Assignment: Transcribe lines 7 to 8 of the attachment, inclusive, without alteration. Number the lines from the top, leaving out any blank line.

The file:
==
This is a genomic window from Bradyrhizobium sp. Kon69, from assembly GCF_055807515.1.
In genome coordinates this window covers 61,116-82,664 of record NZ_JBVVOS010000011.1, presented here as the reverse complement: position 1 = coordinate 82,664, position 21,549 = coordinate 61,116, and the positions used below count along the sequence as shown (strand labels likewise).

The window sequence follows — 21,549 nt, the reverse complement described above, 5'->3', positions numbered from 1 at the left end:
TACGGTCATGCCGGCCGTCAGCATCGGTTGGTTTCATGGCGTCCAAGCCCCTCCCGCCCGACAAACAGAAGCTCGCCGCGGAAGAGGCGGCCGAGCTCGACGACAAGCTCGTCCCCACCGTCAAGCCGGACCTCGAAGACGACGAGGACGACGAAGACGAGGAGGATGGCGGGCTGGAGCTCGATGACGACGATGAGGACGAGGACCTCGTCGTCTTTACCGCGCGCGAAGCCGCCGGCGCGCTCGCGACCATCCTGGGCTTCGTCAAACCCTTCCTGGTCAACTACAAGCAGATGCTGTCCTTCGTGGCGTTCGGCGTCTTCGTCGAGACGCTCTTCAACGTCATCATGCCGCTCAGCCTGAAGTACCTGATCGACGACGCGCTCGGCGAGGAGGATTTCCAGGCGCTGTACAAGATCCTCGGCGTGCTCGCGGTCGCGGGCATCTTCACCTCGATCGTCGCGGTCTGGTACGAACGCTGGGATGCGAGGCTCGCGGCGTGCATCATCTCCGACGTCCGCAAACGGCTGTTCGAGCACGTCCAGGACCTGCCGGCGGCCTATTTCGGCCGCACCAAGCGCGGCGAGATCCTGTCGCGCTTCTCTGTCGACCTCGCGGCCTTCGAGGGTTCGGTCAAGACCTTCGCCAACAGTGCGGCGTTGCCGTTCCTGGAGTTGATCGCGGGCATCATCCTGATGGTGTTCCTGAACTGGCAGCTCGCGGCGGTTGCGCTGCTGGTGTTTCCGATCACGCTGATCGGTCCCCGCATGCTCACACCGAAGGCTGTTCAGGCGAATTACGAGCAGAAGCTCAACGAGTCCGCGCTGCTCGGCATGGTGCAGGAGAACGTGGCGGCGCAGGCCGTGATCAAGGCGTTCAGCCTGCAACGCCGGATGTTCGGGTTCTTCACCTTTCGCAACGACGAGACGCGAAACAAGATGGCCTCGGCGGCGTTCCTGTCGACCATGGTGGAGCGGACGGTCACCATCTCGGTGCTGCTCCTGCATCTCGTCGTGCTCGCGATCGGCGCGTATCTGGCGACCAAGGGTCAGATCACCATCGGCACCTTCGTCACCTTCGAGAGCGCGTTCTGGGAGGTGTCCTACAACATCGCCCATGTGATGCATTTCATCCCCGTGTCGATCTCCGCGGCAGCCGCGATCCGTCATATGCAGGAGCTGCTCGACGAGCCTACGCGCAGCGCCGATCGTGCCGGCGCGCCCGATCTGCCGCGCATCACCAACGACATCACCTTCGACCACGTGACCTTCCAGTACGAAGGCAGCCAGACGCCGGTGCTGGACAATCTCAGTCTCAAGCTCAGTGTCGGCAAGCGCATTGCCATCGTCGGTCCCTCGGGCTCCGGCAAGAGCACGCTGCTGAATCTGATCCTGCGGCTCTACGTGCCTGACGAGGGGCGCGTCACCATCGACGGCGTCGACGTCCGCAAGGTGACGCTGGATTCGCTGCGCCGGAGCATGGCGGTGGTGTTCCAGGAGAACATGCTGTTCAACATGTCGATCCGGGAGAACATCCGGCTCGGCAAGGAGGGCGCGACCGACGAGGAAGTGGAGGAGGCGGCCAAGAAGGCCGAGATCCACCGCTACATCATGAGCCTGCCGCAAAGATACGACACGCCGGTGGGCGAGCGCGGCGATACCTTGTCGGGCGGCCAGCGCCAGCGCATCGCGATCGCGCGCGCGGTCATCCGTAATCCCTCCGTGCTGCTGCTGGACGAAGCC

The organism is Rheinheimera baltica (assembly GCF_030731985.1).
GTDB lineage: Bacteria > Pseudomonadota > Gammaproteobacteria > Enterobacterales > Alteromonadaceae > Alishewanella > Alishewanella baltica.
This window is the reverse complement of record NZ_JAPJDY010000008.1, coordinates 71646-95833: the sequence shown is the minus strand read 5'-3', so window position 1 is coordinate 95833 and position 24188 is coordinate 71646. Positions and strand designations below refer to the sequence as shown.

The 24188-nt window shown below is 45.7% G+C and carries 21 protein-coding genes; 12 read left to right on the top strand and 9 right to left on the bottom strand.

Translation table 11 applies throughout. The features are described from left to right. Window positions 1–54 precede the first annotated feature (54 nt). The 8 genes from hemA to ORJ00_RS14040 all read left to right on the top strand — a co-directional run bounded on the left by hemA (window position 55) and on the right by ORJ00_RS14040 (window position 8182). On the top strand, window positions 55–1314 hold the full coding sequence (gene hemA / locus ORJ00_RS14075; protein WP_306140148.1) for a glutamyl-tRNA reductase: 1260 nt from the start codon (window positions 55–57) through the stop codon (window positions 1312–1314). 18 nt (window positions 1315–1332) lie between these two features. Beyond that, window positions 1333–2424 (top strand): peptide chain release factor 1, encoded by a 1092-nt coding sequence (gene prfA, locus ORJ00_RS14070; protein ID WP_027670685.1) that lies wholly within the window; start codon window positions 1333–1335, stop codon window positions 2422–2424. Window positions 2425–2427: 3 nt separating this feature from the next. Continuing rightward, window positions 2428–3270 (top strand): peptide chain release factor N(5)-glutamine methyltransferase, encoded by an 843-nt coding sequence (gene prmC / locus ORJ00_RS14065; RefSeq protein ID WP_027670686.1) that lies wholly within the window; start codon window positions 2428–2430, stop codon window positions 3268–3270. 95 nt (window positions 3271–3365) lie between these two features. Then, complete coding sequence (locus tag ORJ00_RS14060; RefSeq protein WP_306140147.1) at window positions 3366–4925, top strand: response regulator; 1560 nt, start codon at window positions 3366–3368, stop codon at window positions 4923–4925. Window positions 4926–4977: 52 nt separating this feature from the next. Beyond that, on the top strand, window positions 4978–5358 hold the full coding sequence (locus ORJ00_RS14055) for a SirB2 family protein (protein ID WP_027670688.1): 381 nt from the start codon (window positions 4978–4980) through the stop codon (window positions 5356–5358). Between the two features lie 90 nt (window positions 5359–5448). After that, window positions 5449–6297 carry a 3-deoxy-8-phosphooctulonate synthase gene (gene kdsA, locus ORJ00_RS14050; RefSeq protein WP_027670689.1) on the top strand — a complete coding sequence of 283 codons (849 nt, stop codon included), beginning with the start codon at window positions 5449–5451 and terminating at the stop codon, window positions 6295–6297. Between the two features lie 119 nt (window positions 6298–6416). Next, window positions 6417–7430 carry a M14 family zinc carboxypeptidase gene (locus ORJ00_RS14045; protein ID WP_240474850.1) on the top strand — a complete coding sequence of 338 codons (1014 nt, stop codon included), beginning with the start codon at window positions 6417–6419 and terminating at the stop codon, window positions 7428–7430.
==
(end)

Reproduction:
This window is the reverse complement of record NZ_JAPJDY010000008.1, coordinates 71646-95833: the sequence shown is the minus strand read 5'-3', so window position 1 is coordinate 95833 and position 24188 is coordinate 71646. Positions and strand designations below refer to the sequence as shown.

The 24188-nt window shown below is 45.7% G+C and carries 21 protein-coding genes; 12 read left to right on the top strand and 9 right to left on the bottom strand.